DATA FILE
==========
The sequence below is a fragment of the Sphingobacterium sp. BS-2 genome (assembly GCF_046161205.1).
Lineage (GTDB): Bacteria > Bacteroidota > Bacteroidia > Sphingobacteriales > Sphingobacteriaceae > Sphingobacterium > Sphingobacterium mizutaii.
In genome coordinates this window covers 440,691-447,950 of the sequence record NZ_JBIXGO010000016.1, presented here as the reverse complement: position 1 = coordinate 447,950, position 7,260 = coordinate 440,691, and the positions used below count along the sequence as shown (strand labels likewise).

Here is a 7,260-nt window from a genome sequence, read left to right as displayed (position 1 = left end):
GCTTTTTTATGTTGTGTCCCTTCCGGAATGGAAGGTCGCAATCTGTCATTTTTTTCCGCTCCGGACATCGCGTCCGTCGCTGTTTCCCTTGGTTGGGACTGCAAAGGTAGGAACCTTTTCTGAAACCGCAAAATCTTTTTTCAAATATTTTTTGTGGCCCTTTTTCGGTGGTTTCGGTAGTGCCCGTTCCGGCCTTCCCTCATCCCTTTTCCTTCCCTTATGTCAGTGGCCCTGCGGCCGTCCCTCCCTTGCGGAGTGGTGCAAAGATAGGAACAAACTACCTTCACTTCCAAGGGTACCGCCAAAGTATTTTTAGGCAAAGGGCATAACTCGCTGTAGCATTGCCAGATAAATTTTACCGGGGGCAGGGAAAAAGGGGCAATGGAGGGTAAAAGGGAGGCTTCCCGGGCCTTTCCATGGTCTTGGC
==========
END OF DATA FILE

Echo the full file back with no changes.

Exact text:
The sequence below is a fragment of the Sphingobacterium sp. BS-2 genome (assembly GCF_046161205.1).
Lineage (GTDB): Bacteria > Bacteroidota > Bacteroidia > Sphingobacteriales > Sphingobacteriaceae > Sphingobacterium > Sphingobacterium mizutaii.
In genome coordinates this window covers 440,691-447,950 of the sequence record NZ_JBIXGO010000016.1, presented here as the reverse complement: position 1 = coordinate 447,950, position 7,260 = coordinate 440,691, and the positions used below count along the sequence as shown (strand labels likewise).

Here is a 7,260-nt window from a genome sequence, read left to right as displayed (position 1 = left end):
GCTTTTTTATGTTGTGTCCCTTCCGGAATGGAAGGTCGCAATCTGTCATTTTTTTCCGCTCCGGACATCGCGTCCGTCGCTGTTTCCCTTGGTTGGGACTGCAAAGGTAGGAACCTTTTCTGAAACCGCAAAATCTTTTTTCAAATATTTTTTGTGGCCCTTTTTCGGTGGTTTCGGTAGTGCCCGTTCCGGCCTTCCCTCATCCCTTTTCCTTCCCTTATGTCAGTGGCCCTGCGGCCGTCCCTCCCTTGCGGAGTGGTGCAAAGATAGGAACAAACTACCTTCACTTCCAAGGGTACCGCCAAAGTATTTTTAGGCAAAGGGCATAACTCGCTGTAGCATTGCCAGATAAATTTTACCGGGGGCAGGGAAAAAGGGGCAATGGAGGGTAAAAGGGAGGCTTCCCGGGCCTTTCCATGGTCTTGGC